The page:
I have long used the movie “Toy Story 2” (Disney/Pixar), as a personal favorite video demo. It’s a movie that is sheer eye-candy and one that will impress pretty much anyone when showing off your video gear. Although animation can be easier to reproduce than live-action film due to its lack of natural shading and color temperatures, this movie again floored me when played through the View 2. I noticed details that I had never seen on my old seven-inch CRT system. Edges that could become jagged and less than sharp were now crisp and smooth and looked altogether 3D. What you need to realize is that the feature that is most responsible for the look of depth is the smooth transition as the image nears its edge. If the edge is pure and smooth, it will look as if it disappears behind the object. If it is jagged, it looks more reproduced and less realistic.

The Downside
The Crystal View 2 needs to be installed in a room that can be completely darkened. Unlike the brighter digital projectors to a certain extent, CRT projectors cannot retain the integrity of their picture with ambient light. Proper attention, including thousands of dollars, needs to be given to making your media room dark before you install a View 2 or any CRT for that projector. System designers concerned about daytime viewing often install an alternative source like a Sony 36-inch XBR tube TV set for more casual day viewing if that is a design requirement of the room.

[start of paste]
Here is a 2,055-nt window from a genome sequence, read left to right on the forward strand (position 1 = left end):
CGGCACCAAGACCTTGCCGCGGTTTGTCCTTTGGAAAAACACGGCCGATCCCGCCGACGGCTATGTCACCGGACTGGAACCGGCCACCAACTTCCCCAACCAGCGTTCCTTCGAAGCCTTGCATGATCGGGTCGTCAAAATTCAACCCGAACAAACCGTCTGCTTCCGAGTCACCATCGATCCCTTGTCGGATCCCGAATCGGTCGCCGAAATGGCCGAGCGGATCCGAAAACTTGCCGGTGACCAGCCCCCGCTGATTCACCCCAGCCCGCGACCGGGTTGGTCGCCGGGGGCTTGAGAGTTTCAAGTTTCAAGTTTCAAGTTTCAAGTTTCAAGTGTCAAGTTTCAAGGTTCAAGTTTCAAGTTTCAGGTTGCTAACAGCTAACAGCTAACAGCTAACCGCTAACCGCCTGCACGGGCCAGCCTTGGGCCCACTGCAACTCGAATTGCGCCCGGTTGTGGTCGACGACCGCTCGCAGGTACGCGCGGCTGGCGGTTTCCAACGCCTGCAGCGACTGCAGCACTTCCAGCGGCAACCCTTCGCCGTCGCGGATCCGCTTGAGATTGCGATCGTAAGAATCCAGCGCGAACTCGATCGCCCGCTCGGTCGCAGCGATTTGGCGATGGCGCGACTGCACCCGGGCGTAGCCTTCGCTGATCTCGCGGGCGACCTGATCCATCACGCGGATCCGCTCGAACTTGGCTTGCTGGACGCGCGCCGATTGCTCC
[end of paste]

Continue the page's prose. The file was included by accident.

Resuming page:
The Crystal View 2 is a monster at 145 pounds and needs to be wall-mounted to the ceiling. I highly recommend that you have your dealer (it isn’t really the job of the Crystal View technician) hang the projector securely. This is an urgent safety issue that cannot be overlooked. Alternatively, you can install on the floor or on a table.

Digital projectors don’t need to be converged, while CRTs do. The View 2 is the best projector I have ever witnessed for this, but you will want to learn how to converge the picture yourself in order to be able to get your system 100 percent before a dinner and a movie party. If you struggle to program the clock on your VCR, then you need to consider if a CRT projector is right for your needs.